Sid Vicious’s Photographer Sues Richard Prince for Copyright Infringement

It's the latest in a string of copyright accusations.

Richard Prince.
Photo: © 2014 Patrick McMullan.Company, Inc.
An excerpt from photographer Dennis Morris' complaint against Richard Prince.

An excerpt from photographer Dennis Morris’ complaint against Richard Prince.

Los Angeles-based photographer Dennis Morris is the latest artist to sue appropriation artist Richard Prince, as well as Gagosian gallery, for copyright infringement. Morris’s suit, filed on June 3 in US District Court for the Central District of California, centers on Prince’s use of photos of Sex Pistols bass player Sid Vicious.

The relatively brief, ten-page complaint belies its complexity, spanning issues such as international copyright law, Instagram posts, and “advertising activity” that occurred in the US. Morris is seeking an unspecified amount for damages for the image, which was allegedly taken in Sweden.

According to the suit, Morris believes Prince has used the cover photo of David Dalton’s book El Sid, Saint Vicious (1997), which contains Morris’s photo of the musician, in his work. The complaint includes an image of a signed copy, apparently dedicated to Prince by Sex Pistols’ manager, Malcolm McLaren, that reads, “Hi Richard, this is about the best singer that ever was…”



“After accessing Plaintiff’s work,” according to the filing, Prince “wrongfully created copies of the copyrighted Subject Image without Plaintiff’s consent and engaged in acts of affirmative and widespread self-promotion of the copies directed to the public at large by distributing said copies, falsely representing that the Subject Image was their own.”

The photographer cites the image’s display “on the Internet,” including an Instagram post, as well as an untitled piece that depicts what appears to be a collage- like work with shots of random celebrities such as Barbra Streisand, recently deceased pop-star Prince, Sid Vicious, and Sylvester Stallone.

“I think the issues are all pretty straightforward,” said Doug Linde, an attorney for Morris in Los Angeles.

According to the complaint, Morris says Prince used other photos of the Sex Pistols in his “Covering Pollock” series, and references this example:Morris-Complaint3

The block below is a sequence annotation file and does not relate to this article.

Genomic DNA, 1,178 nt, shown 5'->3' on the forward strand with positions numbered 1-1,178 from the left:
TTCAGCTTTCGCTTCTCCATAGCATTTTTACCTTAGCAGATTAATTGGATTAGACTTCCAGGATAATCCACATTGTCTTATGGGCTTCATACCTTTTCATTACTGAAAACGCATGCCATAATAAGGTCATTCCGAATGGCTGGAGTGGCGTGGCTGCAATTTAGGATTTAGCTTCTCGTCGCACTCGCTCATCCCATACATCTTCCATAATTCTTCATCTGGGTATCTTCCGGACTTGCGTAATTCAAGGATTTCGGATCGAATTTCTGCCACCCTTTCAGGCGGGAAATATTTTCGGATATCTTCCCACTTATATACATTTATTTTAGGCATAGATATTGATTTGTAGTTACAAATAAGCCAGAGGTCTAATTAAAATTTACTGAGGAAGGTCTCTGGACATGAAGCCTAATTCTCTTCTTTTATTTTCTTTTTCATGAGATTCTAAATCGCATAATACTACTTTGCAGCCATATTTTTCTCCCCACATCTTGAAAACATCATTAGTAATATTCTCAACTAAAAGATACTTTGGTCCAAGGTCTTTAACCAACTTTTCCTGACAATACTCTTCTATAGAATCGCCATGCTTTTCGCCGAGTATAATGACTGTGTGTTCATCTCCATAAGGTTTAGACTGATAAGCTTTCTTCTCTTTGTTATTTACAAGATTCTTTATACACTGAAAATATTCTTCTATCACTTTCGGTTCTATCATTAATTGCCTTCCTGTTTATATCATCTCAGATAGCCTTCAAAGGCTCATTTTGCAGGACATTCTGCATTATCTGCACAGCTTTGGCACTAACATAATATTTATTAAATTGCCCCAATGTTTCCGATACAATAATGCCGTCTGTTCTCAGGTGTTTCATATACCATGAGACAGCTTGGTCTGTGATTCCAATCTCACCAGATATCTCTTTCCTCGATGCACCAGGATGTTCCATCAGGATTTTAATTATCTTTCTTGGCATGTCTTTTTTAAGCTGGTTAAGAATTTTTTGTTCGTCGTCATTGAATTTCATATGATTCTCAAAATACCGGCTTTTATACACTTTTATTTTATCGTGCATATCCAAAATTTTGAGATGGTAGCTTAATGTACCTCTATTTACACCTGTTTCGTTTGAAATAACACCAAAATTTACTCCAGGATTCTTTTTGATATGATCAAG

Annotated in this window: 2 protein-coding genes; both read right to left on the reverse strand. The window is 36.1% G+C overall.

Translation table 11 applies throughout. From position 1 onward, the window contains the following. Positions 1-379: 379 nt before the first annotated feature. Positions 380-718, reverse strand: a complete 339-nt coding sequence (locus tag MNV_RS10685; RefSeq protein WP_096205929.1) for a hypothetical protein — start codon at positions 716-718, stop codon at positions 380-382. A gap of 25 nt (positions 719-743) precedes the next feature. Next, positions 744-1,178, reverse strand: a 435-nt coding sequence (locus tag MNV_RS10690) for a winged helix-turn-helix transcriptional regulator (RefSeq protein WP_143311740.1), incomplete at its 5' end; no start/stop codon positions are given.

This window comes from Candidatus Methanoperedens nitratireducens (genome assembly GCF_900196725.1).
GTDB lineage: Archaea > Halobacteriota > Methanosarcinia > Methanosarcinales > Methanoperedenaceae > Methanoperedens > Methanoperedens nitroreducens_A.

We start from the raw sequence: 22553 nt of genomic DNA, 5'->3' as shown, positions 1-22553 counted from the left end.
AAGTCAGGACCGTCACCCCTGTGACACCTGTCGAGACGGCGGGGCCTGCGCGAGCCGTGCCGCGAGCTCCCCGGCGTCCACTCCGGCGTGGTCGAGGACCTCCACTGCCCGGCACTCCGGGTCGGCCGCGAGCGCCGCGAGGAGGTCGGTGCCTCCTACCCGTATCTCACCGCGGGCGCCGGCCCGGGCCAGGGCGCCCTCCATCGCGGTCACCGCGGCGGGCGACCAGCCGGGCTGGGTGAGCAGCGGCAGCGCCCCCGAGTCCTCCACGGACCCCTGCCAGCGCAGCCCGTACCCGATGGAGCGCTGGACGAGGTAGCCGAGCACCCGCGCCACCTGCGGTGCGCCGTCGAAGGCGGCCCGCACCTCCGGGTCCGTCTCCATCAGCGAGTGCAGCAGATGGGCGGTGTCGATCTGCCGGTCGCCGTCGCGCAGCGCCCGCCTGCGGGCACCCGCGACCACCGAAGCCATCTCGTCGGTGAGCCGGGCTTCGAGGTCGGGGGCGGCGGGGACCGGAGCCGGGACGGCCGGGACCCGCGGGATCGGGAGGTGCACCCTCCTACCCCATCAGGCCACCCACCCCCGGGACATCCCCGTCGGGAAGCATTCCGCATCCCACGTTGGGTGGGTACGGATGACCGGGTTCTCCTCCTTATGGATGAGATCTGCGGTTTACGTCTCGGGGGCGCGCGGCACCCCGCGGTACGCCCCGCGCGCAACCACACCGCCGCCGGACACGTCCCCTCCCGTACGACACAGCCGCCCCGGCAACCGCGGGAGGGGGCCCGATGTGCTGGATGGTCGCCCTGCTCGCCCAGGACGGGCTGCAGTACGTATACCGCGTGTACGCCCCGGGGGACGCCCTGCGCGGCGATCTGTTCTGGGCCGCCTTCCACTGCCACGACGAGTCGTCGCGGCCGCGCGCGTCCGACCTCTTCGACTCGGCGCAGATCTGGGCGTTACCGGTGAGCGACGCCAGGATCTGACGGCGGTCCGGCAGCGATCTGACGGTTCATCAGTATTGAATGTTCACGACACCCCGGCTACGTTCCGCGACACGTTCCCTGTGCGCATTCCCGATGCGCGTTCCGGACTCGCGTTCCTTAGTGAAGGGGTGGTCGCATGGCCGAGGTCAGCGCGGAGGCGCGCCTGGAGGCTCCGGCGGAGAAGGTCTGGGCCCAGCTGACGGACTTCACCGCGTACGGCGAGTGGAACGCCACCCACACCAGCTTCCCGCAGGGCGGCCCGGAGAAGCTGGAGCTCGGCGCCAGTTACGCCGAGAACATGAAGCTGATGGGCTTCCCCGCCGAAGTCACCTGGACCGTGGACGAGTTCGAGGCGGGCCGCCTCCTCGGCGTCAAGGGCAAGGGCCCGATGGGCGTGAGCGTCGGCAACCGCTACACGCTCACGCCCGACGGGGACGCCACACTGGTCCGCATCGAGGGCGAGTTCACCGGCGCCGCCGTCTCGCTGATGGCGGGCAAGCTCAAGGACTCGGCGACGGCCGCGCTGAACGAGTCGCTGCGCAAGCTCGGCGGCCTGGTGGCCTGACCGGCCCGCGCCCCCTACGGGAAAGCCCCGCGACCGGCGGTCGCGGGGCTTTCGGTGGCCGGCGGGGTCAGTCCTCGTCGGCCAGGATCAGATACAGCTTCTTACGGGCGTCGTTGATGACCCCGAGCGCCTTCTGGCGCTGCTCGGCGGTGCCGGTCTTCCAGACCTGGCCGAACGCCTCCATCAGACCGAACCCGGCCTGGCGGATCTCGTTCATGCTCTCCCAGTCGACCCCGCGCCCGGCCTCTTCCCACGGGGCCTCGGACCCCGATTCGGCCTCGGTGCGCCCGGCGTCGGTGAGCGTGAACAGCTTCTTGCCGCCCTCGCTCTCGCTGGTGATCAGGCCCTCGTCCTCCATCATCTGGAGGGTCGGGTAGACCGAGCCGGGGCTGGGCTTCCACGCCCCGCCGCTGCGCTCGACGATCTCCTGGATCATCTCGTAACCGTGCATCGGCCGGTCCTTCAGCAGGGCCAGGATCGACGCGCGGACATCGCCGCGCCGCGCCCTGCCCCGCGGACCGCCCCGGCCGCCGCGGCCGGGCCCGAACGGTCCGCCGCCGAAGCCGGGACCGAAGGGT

That work was part of a show “Richard Prince: Covering Pollock” that was shown at Guild Hall in eastern Long Island, in 2011.

As the Morris complaint alleges, Prince and Gagosian “have obtained direct and indirect profits they would not otherwise have realized but for their infringement of Plaintiff’s copyrighted Subject Image. Plaintiff is entitled to disgorgement of each Defendant’s profits directly and indirectly.” Further, the suit notes, Prince and Gagosian sold the works using Morris’s images “over the internet and in Los Angeles County, California.”

According to his website, Morris worked closely with reggae legend Bob Marley and trailed the Sex Pistols for a year “taking hundreds of undisputed classic shots of the band.”

Art law expert and blogger Sérgio Muñoz Sarmiento, who flagged the lawsuit on Twitter this morning, told artnet News via email:

“This new lawsuit continues to raise the as-of-yet unanswered questions concerning contemporary art practices, globalization and digital media. Of notable interest, if not curiosity, is how the complaint alleges that the defendants engaged in ‘advertising activity’. One could probably say that we may be nearing a time when art and commercial creations are viewed as one. How this will impact ‘artists’ in the traditional meaning of the word is still to be seen.”

artnet News did not receive an immediate comment from representatives of Gagosian gallery.

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